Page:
A deadly dust storm bears down on Tehran, Iran, in a stunning new photograph taken yesterday (June 2).
This storm, or haboob, killed at least five people, according to Iran's state television. Photography student Alireza Naseri snapped this photo of the incoming wall of dust from his room in Tehran's Aghdasieh neighborhood, which sits at the foot of the mountains that surround the city.
"The feeling for me was more awe than fear," Naseri told Live Science.
"Haboob" is the Arabic word for blasting or drifting, which describes precisely what these storms do. In front of a thunderstorm, air forced downward picks up and carries dust and debris, according to the National Oceanic and Atmospheric Administration (NOAA). Typically, these storms last no more than 30 minutes, but winds blowing 60 mph (97 km/h) can create a wall of dust 10,000 feet (3,048 m) high in minutes.
Haboobs are common in dry, dusty regions. They happen frequently in the Sahara and on the Arabian Peninsula, and also occur in the American West. Phoenix, Arizona, in the Sonoran Desert, experiences haboobs, as do parts of Texas.
The strong winds that pick up the dust can also damage trees and buildings. Dust may cause health problems in the young, old and ill, and can also require flights to be diverted.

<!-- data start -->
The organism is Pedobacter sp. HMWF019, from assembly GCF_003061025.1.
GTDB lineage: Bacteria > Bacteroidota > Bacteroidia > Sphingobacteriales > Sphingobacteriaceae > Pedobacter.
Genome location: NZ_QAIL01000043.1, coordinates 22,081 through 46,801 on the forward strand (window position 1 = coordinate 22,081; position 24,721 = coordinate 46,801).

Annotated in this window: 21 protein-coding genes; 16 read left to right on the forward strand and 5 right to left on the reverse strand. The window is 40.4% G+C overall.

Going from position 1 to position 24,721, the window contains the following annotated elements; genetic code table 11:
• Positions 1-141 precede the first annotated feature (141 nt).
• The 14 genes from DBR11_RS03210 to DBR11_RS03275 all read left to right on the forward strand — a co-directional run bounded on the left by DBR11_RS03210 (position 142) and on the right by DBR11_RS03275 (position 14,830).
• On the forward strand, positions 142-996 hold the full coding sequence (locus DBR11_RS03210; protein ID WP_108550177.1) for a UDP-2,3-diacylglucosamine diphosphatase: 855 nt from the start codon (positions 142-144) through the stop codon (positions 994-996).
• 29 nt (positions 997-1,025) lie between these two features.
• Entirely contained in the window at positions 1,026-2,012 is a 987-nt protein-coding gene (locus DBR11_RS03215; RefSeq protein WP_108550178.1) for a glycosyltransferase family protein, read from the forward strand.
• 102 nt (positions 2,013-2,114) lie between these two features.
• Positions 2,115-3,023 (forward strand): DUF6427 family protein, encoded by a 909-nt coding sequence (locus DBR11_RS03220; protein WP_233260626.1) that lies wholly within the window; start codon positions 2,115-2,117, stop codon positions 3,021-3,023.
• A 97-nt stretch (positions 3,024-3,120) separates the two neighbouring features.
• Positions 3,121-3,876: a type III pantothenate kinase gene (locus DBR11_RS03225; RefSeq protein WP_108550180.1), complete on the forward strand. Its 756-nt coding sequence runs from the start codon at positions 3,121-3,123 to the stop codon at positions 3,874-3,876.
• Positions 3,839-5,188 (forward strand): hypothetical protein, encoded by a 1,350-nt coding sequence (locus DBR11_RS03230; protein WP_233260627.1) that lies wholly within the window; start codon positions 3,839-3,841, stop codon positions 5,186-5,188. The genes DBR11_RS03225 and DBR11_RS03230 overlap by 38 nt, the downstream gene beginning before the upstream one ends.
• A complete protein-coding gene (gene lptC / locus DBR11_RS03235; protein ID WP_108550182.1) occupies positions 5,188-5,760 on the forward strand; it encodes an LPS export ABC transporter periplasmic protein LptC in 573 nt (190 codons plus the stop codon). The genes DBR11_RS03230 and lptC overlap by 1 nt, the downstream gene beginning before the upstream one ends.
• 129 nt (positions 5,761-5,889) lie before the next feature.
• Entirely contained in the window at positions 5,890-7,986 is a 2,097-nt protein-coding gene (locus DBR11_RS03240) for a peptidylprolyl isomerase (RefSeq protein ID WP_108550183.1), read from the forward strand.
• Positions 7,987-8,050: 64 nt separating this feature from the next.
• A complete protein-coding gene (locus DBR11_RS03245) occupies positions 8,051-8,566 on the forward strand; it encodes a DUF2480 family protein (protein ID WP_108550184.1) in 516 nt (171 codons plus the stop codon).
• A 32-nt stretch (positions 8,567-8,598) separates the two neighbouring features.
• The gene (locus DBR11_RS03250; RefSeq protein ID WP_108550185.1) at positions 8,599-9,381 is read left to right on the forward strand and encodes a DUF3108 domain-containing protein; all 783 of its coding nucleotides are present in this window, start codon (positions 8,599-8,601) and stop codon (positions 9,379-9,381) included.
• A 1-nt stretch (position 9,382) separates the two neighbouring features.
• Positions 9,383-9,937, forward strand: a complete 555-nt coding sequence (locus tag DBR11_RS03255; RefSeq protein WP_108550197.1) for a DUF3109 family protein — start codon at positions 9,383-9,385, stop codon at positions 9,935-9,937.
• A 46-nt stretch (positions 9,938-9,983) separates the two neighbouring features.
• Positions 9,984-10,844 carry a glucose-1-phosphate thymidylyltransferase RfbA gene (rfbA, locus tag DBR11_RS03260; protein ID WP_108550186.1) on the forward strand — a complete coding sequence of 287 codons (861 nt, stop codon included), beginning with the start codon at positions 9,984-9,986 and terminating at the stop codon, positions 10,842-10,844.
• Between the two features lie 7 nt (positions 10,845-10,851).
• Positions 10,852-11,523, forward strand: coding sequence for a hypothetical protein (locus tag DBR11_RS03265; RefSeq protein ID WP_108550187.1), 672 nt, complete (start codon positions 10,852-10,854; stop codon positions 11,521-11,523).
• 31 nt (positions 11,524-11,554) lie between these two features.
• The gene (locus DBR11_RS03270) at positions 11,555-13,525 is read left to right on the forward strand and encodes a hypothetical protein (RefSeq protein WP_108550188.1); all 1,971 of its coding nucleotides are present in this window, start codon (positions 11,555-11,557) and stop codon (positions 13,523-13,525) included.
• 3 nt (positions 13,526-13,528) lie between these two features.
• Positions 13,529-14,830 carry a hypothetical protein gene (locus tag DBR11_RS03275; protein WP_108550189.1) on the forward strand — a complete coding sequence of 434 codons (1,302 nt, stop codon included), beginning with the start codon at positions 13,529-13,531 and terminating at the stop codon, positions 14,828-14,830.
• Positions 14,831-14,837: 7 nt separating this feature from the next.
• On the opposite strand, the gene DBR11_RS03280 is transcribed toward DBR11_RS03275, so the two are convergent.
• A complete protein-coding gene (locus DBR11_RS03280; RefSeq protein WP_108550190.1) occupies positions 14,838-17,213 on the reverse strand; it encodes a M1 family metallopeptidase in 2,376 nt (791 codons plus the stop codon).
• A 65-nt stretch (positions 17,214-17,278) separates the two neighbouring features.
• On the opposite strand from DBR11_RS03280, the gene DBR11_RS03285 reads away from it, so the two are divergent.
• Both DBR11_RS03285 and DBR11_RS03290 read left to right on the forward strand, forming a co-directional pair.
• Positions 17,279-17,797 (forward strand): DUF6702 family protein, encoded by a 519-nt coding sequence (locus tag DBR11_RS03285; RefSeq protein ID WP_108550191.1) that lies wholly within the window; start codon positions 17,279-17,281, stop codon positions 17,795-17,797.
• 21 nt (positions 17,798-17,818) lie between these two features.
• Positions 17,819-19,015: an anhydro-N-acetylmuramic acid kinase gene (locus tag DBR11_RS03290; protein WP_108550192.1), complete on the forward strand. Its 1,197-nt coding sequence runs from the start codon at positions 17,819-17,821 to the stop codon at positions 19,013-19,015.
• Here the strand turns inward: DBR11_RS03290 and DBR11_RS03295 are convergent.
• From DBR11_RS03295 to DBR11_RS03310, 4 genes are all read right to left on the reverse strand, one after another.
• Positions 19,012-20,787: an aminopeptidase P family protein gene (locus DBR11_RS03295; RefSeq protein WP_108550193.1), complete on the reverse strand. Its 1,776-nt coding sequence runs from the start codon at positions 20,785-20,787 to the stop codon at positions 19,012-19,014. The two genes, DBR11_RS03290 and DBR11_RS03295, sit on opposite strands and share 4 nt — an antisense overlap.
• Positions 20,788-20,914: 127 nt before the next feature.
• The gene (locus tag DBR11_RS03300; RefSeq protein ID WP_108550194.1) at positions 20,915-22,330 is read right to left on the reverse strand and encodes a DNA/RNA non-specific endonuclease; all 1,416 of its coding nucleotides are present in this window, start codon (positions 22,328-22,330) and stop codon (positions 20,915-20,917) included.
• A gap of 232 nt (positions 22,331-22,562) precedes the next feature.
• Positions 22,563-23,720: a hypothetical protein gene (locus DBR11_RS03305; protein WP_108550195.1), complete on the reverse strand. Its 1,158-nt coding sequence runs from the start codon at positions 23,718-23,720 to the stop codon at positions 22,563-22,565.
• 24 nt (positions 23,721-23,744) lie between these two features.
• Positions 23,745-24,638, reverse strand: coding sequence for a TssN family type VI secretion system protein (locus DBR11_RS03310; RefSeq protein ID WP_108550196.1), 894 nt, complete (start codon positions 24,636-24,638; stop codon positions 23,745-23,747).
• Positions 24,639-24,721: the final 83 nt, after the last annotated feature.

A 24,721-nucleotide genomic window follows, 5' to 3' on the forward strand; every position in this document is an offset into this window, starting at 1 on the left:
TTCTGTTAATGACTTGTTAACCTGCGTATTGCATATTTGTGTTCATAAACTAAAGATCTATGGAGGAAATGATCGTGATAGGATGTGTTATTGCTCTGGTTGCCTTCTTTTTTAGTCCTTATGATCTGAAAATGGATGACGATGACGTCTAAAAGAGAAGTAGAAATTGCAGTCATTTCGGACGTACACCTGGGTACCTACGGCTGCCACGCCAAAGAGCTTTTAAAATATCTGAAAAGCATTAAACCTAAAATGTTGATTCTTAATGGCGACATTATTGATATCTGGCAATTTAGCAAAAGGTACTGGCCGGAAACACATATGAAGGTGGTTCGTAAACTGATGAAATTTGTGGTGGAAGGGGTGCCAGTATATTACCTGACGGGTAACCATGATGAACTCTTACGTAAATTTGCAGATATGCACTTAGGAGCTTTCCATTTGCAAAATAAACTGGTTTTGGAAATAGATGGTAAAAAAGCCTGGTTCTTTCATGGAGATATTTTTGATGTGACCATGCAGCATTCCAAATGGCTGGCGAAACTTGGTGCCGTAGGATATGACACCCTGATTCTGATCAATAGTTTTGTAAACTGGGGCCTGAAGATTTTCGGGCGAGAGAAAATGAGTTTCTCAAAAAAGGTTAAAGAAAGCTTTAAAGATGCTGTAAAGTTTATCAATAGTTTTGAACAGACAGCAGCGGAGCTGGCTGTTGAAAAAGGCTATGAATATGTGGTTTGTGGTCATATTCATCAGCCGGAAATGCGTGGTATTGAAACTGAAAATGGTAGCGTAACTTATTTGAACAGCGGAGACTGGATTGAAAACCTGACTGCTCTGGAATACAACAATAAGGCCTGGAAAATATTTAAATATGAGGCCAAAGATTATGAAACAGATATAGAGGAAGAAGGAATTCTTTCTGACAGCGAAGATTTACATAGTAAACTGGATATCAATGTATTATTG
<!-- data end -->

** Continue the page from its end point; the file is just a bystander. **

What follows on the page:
State media reported that winds in Tehran's Monday storm reached up to 68 mph (110 km/h). Reports of deaths varied between four and five, and more than 50,000 homes and business lost power. Images taken during the storm show downed trees, blowing debris and dust blotting out the sun. The storm occurred at 5.30 p.m. local time (9 a.m. Eastern Time).
Naseri said that he had never seen a storm of this size in Tehran. He took the photo of the storm using a Canon 7 D. Unstable, stormy weather continues today in Tehran, according to local media.
Live Science writer Bahar Gholipour contributed reporting.
Editor's Note:If you have an amazing weather or general science photo you'd like to share for a possible story or image gallery, please contact managing editor Jeanna Bryner at LSphotos@livescience.com.
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